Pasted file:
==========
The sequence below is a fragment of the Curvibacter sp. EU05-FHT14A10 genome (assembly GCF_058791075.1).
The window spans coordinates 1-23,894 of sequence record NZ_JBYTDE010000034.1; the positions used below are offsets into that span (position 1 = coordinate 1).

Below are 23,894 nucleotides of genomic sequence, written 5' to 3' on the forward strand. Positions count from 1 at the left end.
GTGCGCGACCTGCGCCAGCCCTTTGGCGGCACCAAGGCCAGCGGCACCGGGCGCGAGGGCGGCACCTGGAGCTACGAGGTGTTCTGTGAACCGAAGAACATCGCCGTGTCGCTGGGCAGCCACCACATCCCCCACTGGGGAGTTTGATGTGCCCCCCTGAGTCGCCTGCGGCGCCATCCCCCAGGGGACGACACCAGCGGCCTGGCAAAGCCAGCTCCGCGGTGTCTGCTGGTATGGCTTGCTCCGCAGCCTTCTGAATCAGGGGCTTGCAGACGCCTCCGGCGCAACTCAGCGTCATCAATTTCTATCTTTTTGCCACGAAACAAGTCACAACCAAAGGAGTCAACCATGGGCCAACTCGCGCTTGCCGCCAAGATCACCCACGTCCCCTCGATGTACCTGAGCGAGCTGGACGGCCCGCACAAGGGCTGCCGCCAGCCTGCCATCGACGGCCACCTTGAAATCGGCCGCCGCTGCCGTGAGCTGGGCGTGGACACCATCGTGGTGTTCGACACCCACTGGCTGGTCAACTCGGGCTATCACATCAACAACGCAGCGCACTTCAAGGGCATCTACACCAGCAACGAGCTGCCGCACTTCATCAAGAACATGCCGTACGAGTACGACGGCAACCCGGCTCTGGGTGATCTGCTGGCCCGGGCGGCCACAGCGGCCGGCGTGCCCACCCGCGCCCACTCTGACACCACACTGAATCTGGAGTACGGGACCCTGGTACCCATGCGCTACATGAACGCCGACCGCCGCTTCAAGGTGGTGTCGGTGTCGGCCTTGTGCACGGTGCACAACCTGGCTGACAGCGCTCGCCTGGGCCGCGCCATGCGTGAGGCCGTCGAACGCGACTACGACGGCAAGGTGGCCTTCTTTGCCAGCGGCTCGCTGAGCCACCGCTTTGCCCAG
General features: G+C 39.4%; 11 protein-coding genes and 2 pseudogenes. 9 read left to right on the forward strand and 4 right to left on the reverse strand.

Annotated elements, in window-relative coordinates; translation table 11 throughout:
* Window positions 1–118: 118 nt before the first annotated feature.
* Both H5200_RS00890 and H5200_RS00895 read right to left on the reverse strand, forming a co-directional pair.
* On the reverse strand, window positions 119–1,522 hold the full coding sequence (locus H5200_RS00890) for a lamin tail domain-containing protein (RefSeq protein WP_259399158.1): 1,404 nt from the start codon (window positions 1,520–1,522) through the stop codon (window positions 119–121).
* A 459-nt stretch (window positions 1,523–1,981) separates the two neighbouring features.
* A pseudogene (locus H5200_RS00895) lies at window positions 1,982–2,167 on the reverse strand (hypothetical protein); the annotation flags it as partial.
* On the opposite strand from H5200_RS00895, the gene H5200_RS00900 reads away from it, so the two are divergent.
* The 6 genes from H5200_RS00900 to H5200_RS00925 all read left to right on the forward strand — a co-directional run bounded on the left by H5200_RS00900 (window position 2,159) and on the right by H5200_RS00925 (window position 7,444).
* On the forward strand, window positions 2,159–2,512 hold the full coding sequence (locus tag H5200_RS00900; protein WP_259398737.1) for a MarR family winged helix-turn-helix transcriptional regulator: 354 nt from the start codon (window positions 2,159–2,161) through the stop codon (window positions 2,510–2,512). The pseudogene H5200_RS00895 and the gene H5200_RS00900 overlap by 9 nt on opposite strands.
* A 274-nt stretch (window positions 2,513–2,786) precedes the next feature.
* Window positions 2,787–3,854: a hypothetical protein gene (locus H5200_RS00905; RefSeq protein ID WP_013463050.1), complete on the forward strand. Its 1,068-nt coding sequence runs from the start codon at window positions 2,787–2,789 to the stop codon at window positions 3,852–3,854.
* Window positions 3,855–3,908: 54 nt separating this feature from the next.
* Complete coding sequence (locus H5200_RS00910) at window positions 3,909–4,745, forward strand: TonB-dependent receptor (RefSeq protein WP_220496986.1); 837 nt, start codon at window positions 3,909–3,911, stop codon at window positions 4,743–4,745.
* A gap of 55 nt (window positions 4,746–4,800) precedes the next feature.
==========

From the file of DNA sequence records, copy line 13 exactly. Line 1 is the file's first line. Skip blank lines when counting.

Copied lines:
* The 6 genes from H5200_RS00900 to H5200_RS00925 all read left to right on the forward strand — a co-directional run bounded on the left by H5200_RS00900 (window position 2,159) and on the right by H5200_RS00925 (window position 7,444).